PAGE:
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Why Title Insurance?
In every real estate transfer the matter of a title examination invariably arises. The home buyer often questions whether title insurance is really necessary, particularly when an examination of the title has been completed by an experienced title examiner or real estate attorney, and the examination of all available title records shows no adverse information which question the marketability of the title. But . . . does an examination of title records necessarily remove all concern for title problems eventually surfacing?

The answer is NO . . . and that is why title insurance exists and why it plays such a basic role in protecting the real estate interests and equity of policy holders.

What Are the Risks?
There are many title troubles that can arise to cause the loss of your property or mortgage investment. Hidden risks, that is title troubles which are not disclosed, even by the most careful search of public records, are the most dangerous. Hidden risks can make your title worthless. Your attorney's examination may be the finest that skill, experience and legal knowledge can produce, but your title may be fatally defective.

Here are some title troubles that frequently occur. You may not discover them when you buy real estate, but months or years later, they can result in the loss of your property or an expensive lawsuit.

  • Deeds by persons of unsound mind
  • Deeds to or from defunct corporations
  • Defective acknowledgments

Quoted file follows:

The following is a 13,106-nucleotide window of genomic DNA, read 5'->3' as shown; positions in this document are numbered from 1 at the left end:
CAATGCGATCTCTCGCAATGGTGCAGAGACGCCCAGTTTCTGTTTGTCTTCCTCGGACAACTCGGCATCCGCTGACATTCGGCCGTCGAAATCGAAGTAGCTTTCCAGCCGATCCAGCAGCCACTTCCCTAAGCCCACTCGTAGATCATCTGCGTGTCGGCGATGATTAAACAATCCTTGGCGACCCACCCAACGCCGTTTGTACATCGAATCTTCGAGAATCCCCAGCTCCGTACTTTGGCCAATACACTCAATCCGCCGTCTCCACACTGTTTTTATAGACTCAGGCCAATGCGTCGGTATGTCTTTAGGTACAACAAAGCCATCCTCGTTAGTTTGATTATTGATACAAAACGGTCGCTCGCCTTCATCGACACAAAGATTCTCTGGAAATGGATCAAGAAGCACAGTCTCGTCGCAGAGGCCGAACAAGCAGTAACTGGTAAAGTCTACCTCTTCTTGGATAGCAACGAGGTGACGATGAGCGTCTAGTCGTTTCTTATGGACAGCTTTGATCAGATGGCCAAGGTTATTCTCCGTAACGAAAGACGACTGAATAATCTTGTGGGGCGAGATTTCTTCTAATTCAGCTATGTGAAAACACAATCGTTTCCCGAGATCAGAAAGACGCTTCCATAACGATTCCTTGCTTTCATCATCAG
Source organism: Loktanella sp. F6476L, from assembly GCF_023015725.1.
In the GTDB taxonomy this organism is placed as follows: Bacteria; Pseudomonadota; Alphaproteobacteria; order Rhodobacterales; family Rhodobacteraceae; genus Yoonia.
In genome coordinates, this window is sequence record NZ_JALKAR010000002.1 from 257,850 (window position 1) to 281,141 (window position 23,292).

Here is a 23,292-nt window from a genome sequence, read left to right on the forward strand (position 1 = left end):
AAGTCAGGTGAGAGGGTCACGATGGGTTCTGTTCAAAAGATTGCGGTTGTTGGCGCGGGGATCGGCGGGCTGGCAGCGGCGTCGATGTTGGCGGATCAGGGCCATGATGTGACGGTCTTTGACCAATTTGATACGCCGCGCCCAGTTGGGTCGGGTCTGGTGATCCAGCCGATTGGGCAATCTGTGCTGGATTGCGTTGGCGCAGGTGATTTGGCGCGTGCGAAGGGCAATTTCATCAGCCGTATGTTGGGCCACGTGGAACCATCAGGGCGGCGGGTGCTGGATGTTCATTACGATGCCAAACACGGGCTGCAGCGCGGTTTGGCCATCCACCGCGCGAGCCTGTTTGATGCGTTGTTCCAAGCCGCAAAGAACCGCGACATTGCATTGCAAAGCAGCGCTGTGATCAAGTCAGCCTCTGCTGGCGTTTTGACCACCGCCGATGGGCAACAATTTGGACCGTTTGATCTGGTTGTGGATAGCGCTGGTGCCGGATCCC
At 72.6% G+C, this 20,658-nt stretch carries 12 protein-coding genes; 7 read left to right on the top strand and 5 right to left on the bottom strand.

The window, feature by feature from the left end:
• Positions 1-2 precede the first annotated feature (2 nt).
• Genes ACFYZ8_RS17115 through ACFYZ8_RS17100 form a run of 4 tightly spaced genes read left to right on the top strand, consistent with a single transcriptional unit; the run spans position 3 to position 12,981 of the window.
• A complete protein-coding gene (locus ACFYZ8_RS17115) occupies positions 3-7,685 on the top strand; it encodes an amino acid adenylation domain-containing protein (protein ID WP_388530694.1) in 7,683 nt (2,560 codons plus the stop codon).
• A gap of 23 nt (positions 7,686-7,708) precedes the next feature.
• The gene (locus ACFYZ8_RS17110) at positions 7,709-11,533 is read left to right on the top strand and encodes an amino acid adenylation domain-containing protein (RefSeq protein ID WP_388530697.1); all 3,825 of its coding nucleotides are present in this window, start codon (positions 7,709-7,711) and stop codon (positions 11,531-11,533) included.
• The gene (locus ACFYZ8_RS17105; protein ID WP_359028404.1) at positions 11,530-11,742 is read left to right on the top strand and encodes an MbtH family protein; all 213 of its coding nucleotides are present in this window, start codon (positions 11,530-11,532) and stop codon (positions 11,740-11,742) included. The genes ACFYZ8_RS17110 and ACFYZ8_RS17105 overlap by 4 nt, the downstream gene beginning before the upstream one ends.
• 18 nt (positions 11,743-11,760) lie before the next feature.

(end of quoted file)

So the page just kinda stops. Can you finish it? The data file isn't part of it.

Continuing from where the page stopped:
• Duress in execution of instruments
  • Erroneous reports furnished by tax officials
  • False personation of the true owner of land
  • Forged documents, i.e., deeds, releases, etc.
  • Misrepresentation of wills
  • Mistakes in recording legal documents
  • Surviving children omitted from a will
  • Errors in indexing
  • Capacity of foreign fiduciaries
  • Birth or adoption of children after date of will
  • Deeds delivered after death of grantor/grantee, without consent of grantor
  • Marital rights of spouse purportedly, but not legally, divorced
  • Undisclosed divorce of spouse who conveys as consort's heir
  • Deeds from a bigamous couple
  • Deeds by minors
  • Deeds in lieu of foreclosure given under duress
  • Deeds by persons supposedly single, but married
  • Administration of estate of persons absent but not deceased.
  • Inadequate descriptions on conveyances
  • Claims of creditors against property sold by heirs or divisees
  • Easements by prescription not discovered by a survey
  • Federal condemnation without filing of notice
  • Deed of community property recited to be separate property
  • Falsification of records
  • Undisclosed or missing heirs
  • Instruments executed under fabricated or expired Power of Attorney

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